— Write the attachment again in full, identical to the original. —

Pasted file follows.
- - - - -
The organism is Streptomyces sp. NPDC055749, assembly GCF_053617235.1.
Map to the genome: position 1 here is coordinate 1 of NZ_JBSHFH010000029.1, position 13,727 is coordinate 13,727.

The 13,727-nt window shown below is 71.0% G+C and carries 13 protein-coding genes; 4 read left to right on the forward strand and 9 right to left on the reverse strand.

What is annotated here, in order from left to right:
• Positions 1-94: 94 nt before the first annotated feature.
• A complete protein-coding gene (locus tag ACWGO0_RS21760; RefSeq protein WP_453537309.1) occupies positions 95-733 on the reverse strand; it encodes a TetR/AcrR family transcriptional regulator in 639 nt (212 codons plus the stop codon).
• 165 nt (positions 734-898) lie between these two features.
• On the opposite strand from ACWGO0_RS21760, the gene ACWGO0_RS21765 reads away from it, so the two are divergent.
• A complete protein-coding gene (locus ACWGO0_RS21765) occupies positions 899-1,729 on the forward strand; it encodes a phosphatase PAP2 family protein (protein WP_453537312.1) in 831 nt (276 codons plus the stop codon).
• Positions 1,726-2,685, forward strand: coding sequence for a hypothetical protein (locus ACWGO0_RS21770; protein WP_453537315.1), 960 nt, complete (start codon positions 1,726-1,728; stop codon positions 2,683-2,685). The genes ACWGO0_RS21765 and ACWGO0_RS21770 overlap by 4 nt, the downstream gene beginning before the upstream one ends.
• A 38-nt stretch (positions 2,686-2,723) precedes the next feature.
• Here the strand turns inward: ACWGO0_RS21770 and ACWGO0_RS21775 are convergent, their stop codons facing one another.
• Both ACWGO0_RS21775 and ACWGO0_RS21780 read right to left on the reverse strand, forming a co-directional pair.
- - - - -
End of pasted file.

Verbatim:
The organism is Streptomyces sp. NPDC055749, assembly GCF_053617235.1.
Map to the genome: position 1 here is coordinate 1 of NZ_JBSHFH010000029.1, position 13,727 is coordinate 13,727.

The 13,727-nt window shown below is 71.0% G+C and carries 13 protein-coding genes; 4 read left to right on the forward strand and 9 right to left on the reverse strand.

What is annotated here, in order from left to right:
• Positions 1-94: 94 nt before the first annotated feature.
• A complete protein-coding gene (locus tag ACWGO0_RS21760; RefSeq protein WP_453537309.1) occupies positions 95-733 on the reverse strand; it encodes a TetR/AcrR family transcriptional regulator in 639 nt (212 codons plus the stop codon).
• 165 nt (positions 734-898) lie between these two features.
• On the opposite strand from ACWGO0_RS21760, the gene ACWGO0_RS21765 reads away from it, so the two are divergent.
• A complete protein-coding gene (locus ACWGO0_RS21765) occupies positions 899-1,729 on the forward strand; it encodes a phosphatase PAP2 family protein (protein WP_453537312.1) in 831 nt (276 codons plus the stop codon).
• Positions 1,726-2,685, forward strand: coding sequence for a hypothetical protein (locus ACWGO0_RS21770; protein WP_453537315.1), 960 nt, complete (start codon positions 1,726-1,728; stop codon positions 2,683-2,685). The genes ACWGO0_RS21765 and ACWGO0_RS21770 overlap by 4 nt, the downstream gene beginning before the upstream one ends.
• A 38-nt stretch (positions 2,686-2,723) precedes the next feature.
• Here the strand turns inward: ACWGO0_RS21770 and ACWGO0_RS21775 are convergent, their stop codons facing one another.
• Both ACWGO0_RS21775 and ACWGO0_RS21780 read right to left on the reverse strand, forming a co-directional pair.